If Montana State University was absolutely serious about stopping sexual harassment on campus, it would release a report that found one of its notable leaders engaged in sexually harassing behavior.

By releasing the university's own investigation of Jay Sanderson, dubbed "The Voice of The Bobcats," MSU would allow the greater Montana community to see who is perpetrating harassment and what the university is doing to curb the problem endemic to so many institutions.

Instead, one of the state's flagship universities has chosen to afford a privacy to a former employee it acknowledges likely harassed a woman so badly that she felt she had no other option than to flee the Treasure State.

MSU, like any other public institution, gives great lip service about the threat of sexual violence and stopping it. That's as it should be. That kind of behavior has no place anywhere, and can run rampant on campus. Moreover, universities must assure parents and students that type of behavior is not tolerated. Universities must do that in order to gain the trust of anxious parents who are getting ready to send their beloved children to college.

However, we believe the university has to do more than obligatory statements and running federally mandated programs.

Just this week, The Billings Gazette and 406mtsports.com revealed the university upheld its decision against Sanderson. It ruled there was enough evidence to find that Sanderson harassed a female sports journalist working for the Missoulian, including grabbing her on the buttocks and sending sexually suggestive text messages.

When we asked to obtain a copy of the report, the university's chief legal counsel said that Sanderson's right to privacy outweighed the public's right to know.

However, if MSU is truly serious about curbing sexual harassment and a culture that promotes it, it must also be equally serious about transparency. It must say specifically what has happened and what steps will be taken to ensure this won't happen again. By keeping the report under wraps, the university looks complicit in trying to dust the unfortunate events under the rug and out of public sight — especially as students are beginning to finalize their decisions about which college to attend.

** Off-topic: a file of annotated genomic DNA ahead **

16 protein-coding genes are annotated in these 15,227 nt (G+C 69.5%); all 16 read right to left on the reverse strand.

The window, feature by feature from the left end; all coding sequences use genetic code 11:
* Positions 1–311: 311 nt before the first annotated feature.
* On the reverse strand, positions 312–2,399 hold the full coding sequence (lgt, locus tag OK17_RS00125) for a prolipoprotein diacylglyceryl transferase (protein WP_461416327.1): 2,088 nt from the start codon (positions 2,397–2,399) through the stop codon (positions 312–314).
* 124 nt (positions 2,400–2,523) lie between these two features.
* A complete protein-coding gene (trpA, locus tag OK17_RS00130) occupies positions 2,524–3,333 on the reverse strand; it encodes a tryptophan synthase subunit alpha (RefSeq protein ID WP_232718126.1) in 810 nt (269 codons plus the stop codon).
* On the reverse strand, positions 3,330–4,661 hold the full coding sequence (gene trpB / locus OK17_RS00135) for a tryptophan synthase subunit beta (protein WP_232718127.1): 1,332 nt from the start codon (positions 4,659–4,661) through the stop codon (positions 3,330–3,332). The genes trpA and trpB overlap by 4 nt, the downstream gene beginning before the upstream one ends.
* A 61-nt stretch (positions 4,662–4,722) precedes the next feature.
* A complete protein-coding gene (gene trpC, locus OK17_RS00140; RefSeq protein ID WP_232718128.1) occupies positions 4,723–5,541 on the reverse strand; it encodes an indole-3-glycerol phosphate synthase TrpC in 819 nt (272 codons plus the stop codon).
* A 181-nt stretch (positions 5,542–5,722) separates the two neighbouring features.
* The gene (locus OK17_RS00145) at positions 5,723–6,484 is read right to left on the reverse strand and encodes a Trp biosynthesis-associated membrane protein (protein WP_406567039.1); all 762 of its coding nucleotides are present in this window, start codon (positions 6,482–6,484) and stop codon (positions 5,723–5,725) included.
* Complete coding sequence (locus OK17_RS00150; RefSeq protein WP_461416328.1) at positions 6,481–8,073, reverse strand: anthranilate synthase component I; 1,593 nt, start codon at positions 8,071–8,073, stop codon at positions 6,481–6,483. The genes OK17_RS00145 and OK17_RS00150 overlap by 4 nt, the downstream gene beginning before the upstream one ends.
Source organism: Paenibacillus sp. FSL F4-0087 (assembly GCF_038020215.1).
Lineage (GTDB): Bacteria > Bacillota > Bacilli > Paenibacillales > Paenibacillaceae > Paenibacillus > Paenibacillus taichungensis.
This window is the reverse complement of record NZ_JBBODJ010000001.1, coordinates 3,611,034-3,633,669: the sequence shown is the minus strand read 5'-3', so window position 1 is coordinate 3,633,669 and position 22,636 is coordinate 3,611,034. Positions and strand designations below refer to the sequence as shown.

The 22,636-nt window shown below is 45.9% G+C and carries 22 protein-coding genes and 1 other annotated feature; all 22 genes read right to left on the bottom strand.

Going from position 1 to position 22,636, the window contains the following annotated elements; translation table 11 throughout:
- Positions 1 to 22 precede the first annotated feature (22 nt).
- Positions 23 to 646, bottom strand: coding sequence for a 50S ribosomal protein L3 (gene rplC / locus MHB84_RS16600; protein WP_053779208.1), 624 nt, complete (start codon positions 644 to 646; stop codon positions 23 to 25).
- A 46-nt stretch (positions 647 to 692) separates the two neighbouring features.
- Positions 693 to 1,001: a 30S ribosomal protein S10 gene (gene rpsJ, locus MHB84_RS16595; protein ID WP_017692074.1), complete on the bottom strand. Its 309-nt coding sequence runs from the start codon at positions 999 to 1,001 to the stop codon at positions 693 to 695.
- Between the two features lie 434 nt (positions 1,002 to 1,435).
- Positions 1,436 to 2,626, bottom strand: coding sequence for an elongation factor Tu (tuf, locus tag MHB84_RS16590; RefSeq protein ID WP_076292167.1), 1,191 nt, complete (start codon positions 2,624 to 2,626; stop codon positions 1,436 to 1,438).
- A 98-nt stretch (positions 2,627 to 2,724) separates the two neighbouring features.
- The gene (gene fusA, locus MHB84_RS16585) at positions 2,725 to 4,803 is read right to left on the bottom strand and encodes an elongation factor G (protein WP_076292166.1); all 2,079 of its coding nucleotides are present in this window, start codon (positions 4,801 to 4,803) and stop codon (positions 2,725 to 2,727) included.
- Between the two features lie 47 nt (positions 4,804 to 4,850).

We can see plenty of evidence that the administration and the university have placed a certain amount of emphasis on eliminating sexual harassment and abuse.

We also believe that MSU took the report seriously. From an initial investigation which was obtained by Lee Montana, we see a thorough, thoughtful investigation and conclusions. In that respect, MSU did the right thing. But when it comes to disclosing and transparency, it fumbled. 

Since 2013, we can find required Title IX compliance programming which begins by stating, "President (Waded) Cruzado, the University Council and the Office of Institutional Equity have a strong commitment to education and awareness of the prevention of sex discrimination, sexual harassment and gender based harassment of students on the campus of Montana State University."

Those are all the right words, but are the university's actions enough?

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Just last month, a member of a national committee which is studying the impact of sexual harassment, Anna Kirkland, visited the campus. Speakers are good, but if the problem is addressed only in a general way, it disguises the fact that the behavior has happened on the Bozeman campus.

MSU is no stranger to allegations of harassment and lawsuits.Two weeks ago, MSU agreed to pay $120,000 to a former student who claimed discrimination after the student was expelled for allegedly threatening a transgendered student. The student denied making the statement and the expulsion was wiped from the record.

In other lawsuit, a Myka Perry said MSU failed to provide coverage for two gender-affirming surgeries. 

Three years ago, students from the Queer Straight Alliance also picketed the campus, demanding that Cruzado address five demands to make the campus friendlier and safer for LGBTQ students. 

These three examples, plus the one of Sanderson, may suggest that the work in Bozeman is far from being done. The university must be transparent. It must own the problems that are bound to come with a campus of more than 20,000 people. Finally, it must call out those bad actors so they're not allowed to repeat the actions, and the students, parents and residents of Montana can be certain that nothing is being covered up. 

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